Cyclist takes on the Great Divide for Wrexham youngster

Reporter:

Claire Gallagher

A MASSIVE fundraising effort has been launched to buy specialist equipment for a toddler who will never be able to walk or talk.

Elin Haf Drake, who was two last month, suffered a catastrophic lack of oxygen during her birth which left her brain damaged with severe cerebral palsy and intractable epilepsy.

Elin was left unable to walk or talk, is visually impaired and has between two and three fits a week.

When the youngster has a fit her parents, Ruth and Paul of Rhos-y-Madoc, Ruabon, must respond quickly by administering rescue medicine to save her.

But despite this the parents, who are both teachers, say they feel blessed to have a “wonderful and loving child”.

It was a miracle in itself that Elin Haf Drake was born because her mum had previously suffered complications and thought she would never be able to have children.

Family friend David Trollope will be cycling across the Great Divide – the 3,000 mile route from Canada to Mexico – to raise money for Elin. The IT worker from London will be cycling 54 miles a day through the Rocky mountains and uncertain terrain for six weeks.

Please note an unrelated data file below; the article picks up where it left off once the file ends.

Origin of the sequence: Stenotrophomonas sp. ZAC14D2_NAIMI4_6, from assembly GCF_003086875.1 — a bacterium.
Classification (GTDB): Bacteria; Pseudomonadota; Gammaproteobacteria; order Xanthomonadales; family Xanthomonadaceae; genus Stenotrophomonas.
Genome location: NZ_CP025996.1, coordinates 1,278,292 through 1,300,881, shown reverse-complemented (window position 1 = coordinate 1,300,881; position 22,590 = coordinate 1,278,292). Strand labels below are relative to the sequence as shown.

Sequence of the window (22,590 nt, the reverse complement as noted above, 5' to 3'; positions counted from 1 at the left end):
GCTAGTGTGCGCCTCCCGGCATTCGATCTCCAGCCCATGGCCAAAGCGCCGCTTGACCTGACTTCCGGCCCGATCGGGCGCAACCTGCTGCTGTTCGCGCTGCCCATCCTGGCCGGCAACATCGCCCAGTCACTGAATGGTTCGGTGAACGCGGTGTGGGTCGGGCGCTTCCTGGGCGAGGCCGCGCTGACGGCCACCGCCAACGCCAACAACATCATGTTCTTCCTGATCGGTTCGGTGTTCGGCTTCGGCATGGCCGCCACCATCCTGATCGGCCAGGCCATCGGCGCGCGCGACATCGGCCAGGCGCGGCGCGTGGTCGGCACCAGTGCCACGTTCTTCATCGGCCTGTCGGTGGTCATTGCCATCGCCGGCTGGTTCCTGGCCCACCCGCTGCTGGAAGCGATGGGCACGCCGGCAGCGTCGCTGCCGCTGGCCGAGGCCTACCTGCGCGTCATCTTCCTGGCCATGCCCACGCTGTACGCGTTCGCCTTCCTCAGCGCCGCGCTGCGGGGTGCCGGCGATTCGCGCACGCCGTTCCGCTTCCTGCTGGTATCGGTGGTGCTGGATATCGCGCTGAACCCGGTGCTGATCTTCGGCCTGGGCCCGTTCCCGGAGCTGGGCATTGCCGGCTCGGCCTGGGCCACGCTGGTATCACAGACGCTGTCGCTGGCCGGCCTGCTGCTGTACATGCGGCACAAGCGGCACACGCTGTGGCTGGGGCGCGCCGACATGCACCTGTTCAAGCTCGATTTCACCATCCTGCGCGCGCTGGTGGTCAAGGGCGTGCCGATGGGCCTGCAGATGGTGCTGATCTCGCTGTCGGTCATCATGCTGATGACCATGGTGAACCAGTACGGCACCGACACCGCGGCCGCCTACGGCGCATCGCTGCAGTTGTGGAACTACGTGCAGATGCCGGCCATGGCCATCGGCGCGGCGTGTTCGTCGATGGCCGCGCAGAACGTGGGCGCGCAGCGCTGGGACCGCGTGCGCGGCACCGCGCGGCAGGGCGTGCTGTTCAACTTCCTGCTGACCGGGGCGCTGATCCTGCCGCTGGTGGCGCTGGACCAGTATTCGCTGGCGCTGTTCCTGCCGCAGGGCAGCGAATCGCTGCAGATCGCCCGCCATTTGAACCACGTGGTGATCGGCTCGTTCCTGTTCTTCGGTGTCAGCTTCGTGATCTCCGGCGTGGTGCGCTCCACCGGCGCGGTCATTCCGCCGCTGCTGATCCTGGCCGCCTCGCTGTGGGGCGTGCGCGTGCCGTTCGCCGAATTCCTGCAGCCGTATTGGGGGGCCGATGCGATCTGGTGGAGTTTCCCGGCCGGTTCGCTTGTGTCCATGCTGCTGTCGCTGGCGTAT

He will be kitted out with a sleeping bag, a small trailer to carry his supplies and emergency flares in case he comes across any bears.

Speaking about the challenge Ruth, who teaches part time at Ysgol Deiniol, Marchwiel, said: “It’s incredibly humbling for us as parents that he would choose to dedicate such a great challenge to Elin.

“The sensory equipment is incredibly important because we are so limited when she doesn’t move independently. You can’t just put her in front of the television, she needs specialist equipment to stimulate her.

“Having Elin has completely changed our lives, she makes you realise what’s important in life.

“Despite all her problems she’s a very happy, placid, loving little girl.”

The loving parents didn’t get to see their daughter’s first smile until she was nine months old.

“It was an amazing experience, we didn’t think it was ever going to happen,” said Ruth.

“It was actually a squeaky chicken that made her smile and we caught the moment on camera.”

Dad Paul, an English teacher at the Maelor School in Penley, said: “She’s so dependent on you it makes it a very special relationship. I can sit for most of the day cuddling her.”

Elin was on life support for 11 days before she began breathing for herself on the special care baby unit at Wrexham Maelor Hospital.

Ruth said: “Of course we have to accept her for her good – she’s definitely got a little personality and we love her to bits.”

Anyone who can support the Great Divide challenge should go to www.davidridesthegreatdivide. com.

See full story in the Leader

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